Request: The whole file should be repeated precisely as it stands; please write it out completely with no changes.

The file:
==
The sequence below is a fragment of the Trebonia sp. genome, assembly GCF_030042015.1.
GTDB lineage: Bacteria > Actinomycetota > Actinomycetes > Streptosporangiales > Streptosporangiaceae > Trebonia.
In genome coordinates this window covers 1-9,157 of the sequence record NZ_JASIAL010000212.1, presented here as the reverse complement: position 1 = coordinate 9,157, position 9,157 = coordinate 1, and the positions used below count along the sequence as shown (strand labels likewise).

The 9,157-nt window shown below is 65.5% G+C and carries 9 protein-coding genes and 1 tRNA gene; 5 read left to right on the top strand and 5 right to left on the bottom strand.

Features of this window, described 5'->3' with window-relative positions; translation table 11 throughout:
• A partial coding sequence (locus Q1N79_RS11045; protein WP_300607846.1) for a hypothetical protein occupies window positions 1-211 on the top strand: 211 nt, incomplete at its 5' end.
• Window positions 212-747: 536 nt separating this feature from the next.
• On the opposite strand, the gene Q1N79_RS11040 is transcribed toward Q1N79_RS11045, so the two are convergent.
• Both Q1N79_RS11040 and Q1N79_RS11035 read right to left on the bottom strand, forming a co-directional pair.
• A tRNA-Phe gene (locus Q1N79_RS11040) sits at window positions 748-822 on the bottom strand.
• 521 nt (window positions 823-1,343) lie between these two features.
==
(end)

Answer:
The sequence below is a fragment of the Trebonia sp. genome, assembly GCF_030042015.1.
GTDB lineage: Bacteria > Actinomycetota > Actinomycetes > Streptosporangiales > Streptosporangiaceae > Trebonia.
In genome coordinates this window covers 1-9,157 of the sequence record NZ_JASIAL010000212.1, presented here as the reverse complement: position 1 = coordinate 9,157, position 9,157 = coordinate 1, and the positions used below count along the sequence as shown (strand labels likewise).

The 9,157-nt window shown below is 65.5% G+C and carries 9 protein-coding genes and 1 tRNA gene; 5 read left to right on the top strand and 5 right to left on the bottom strand.

Features of this window, described 5'->3' with window-relative positions; translation table 11 throughout:
• A partial coding sequence (locus Q1N79_RS11045; protein WP_300607846.1) for a hypothetical protein occupies window positions 1-211 on the top strand: 211 nt, incomplete at its 5' end.
• Window positions 212-747: 536 nt separating this feature from the next.
• On the opposite strand, the gene Q1N79_RS11040 is transcribed toward Q1N79_RS11045, so the two are convergent.
• Both Q1N79_RS11040 and Q1N79_RS11035 read right to left on the bottom strand, forming a co-directional pair.
• A tRNA-Phe gene (locus Q1N79_RS11040) sits at window positions 748-822 on the bottom strand.
• 521 nt (window positions 823-1,343) lie between these two features.